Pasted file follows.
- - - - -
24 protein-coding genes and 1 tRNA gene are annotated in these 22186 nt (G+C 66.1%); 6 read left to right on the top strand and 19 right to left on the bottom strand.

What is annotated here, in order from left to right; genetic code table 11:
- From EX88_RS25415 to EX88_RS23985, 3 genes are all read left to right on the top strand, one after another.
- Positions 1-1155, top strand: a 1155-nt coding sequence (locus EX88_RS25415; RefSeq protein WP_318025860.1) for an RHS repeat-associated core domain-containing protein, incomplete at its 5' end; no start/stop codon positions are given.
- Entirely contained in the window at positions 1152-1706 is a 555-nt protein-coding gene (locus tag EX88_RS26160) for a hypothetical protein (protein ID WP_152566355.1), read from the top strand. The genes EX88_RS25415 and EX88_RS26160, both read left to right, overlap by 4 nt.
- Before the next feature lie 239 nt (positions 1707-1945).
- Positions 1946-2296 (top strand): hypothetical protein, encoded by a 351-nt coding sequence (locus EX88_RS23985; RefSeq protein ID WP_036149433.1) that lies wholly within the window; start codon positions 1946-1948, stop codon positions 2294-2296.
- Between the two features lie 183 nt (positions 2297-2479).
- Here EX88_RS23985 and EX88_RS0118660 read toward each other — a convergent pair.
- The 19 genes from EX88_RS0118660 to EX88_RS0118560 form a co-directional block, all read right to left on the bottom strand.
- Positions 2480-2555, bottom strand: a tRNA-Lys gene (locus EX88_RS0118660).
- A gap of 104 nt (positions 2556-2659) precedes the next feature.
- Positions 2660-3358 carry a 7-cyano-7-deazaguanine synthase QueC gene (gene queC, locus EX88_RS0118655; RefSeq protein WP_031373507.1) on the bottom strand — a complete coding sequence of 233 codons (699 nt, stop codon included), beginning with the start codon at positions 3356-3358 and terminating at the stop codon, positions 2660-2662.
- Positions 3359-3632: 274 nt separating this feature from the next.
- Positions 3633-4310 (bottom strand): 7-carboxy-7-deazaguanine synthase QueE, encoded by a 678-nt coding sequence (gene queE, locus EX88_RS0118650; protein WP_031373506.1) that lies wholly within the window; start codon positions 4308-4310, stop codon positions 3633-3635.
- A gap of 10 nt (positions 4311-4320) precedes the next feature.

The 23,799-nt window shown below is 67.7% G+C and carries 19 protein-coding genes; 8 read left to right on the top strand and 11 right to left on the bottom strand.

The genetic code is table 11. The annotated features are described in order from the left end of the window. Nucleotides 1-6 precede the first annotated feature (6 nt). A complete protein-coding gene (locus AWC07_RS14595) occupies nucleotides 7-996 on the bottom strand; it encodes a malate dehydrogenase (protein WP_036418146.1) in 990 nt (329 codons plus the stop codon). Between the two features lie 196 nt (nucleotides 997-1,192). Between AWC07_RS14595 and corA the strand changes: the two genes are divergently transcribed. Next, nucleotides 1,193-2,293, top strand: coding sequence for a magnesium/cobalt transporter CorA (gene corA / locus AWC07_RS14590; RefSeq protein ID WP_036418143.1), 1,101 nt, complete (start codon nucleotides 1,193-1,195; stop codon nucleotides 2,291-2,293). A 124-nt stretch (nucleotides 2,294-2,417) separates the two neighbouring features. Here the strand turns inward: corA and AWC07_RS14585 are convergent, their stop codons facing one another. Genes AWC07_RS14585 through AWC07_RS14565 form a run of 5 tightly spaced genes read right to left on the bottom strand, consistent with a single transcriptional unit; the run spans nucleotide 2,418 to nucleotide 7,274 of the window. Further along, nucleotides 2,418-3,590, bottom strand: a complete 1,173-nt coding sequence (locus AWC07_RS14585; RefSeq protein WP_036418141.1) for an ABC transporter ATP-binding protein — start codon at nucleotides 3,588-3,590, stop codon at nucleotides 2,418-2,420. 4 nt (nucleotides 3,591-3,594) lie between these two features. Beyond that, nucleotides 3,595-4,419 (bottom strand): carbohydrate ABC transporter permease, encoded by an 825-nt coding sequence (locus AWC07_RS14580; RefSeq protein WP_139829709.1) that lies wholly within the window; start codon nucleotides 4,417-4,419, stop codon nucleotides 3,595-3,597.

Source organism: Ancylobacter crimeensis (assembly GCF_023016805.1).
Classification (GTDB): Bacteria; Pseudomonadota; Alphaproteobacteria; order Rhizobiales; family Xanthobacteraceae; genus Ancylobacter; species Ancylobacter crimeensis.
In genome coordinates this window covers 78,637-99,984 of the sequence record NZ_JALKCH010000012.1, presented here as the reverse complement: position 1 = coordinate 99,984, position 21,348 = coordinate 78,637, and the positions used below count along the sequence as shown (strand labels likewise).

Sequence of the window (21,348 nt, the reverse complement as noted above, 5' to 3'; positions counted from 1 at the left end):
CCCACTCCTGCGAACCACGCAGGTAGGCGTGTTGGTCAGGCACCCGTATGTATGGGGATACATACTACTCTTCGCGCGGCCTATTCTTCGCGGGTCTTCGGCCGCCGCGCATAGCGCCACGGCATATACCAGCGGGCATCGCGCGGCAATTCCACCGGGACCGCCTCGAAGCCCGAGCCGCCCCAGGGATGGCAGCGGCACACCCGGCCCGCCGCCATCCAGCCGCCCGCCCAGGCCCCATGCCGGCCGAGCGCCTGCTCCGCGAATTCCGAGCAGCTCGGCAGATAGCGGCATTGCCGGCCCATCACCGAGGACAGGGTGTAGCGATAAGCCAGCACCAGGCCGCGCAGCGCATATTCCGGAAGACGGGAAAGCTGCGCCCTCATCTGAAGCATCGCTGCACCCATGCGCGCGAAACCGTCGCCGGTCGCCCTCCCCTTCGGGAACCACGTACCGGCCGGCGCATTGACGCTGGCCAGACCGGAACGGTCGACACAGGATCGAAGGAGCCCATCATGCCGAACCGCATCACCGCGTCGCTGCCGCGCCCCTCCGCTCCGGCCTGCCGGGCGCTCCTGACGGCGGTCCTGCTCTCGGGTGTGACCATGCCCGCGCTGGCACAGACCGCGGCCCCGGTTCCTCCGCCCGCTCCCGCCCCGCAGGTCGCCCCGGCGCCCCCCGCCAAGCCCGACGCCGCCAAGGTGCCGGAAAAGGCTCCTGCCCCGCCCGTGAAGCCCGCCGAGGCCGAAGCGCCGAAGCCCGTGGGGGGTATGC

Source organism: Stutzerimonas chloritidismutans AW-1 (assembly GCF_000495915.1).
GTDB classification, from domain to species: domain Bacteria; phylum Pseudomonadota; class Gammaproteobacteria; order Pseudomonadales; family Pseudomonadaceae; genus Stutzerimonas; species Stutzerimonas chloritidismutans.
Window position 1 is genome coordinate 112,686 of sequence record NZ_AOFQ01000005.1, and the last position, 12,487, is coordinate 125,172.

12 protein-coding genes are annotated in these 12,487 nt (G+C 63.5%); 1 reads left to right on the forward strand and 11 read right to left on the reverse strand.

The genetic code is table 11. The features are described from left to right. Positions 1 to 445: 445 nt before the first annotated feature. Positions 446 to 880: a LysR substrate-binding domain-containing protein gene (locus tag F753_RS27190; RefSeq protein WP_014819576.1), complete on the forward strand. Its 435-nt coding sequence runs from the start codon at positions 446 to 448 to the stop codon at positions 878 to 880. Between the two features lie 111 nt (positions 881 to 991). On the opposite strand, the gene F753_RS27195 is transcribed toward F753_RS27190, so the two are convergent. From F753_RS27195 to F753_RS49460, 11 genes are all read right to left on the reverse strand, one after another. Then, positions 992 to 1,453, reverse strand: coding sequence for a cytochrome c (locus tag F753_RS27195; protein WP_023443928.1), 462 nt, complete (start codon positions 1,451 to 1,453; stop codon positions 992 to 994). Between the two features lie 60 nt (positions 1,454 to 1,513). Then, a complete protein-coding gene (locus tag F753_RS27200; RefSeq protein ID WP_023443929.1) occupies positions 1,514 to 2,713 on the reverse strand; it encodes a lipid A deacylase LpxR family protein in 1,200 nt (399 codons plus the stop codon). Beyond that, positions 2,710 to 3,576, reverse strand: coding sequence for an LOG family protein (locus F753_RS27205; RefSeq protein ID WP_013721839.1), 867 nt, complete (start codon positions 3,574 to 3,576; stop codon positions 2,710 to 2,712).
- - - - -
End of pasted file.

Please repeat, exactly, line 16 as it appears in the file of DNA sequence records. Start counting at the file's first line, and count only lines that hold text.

- A gap of 10 nt (positions 4311-4320) precedes the next feature.